I would advise every single girl to become an au pair, if they want to experience a new culture, new language, good practice for being an excellent stay at home mom or house wife then I would definitely tell you to pack your bags and have the experience of having another family abroad. Even though things never worked out with my boyfriend, I realized that meeting him was just meant for me to have an experience of a lifetime and bring me to this great family in Sweden. I have no regrets of my decision this past year, and would do it again in a heart beat. Now I will leave the family and go back to Canada having an experience of a lifetime under my belt, and will only wish for my kids to be able to have such a great experience as I did one day.

American/Swedish Au Pair Experience in Stockholm, 22:

Coming to Sweden as an au pair seemed like it would be a complete breeze for me. I not only had many years of experience babysitting and being a nanny at home in the U.S. but I was also Swedish. What a perfect match! I would be surrounded by family and friends in Sweden that could also help make my move and transition easier.

My first couple weeks as an au pair were unbelievable. Here I was in the amazing city of Stockholm, that had EVERYTHING to offer. From endless cafes, restaurants, bars, and entertainment I knew Stockholm would be a great place to spend the next year. I quickly made friends through the immense network of au pairs in Stockholm. And I could not wait to start this adventure. I knew Stockholm would be the start of an experience of a lifetime.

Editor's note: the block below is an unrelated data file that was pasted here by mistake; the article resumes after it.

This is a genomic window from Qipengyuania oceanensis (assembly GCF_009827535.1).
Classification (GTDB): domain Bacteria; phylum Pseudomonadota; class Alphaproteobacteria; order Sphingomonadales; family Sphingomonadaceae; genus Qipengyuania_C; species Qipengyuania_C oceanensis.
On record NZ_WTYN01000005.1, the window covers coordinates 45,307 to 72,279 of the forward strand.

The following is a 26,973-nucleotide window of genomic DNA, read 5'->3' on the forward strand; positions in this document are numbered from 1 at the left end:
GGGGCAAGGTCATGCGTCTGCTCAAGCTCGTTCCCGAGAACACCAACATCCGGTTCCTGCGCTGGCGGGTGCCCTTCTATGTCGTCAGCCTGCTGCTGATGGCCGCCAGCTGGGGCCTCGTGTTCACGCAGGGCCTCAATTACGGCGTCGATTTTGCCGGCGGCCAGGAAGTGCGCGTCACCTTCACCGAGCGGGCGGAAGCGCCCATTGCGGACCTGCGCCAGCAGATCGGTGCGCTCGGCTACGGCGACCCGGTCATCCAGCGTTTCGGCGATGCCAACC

My job unfortunately began to change right before my eyes. As the children were happy and very fun little children it was the parents who began to have a harsh impact on my “positive,” experience. The weeks grew longer and longer with my hours going from the promised 40 hours a week to a 50-60 plus hour work week with no ability to take care of myself. My love for working out and eating healthy began to go downhill as I could not even think straight after working 12-13 hour days. After giving it much thought I confronted the family with the intention of forming an agreement of hours and job responsibilities. This was a hard obstacle for me as I am not one who enjoys confrontation but I knew it was for the best if I wanted to see change in my work and to get the schedule and work description I had been promised when committing to this job.

The job soon came to an end when the family could not meet me in the middle and see eye to eye about my concerns with my hours and responsibilities. I had felt that I was being completely taken advantage of as I was responsible for “solely childcare,” as it had said on my contract, but was not the case. My long hours, inconsistent schedule, and inconsistent responsibilities made my job extremely difficult. It became frustrating to me that a family who had EVERYTHING could be so incredibly selfish and lacking appreciation for my hard work. I had never been in such a negative environment where my endless effort and hard work was just expected. I never heard the words “thank you,” words that I was grown up to say in every situation.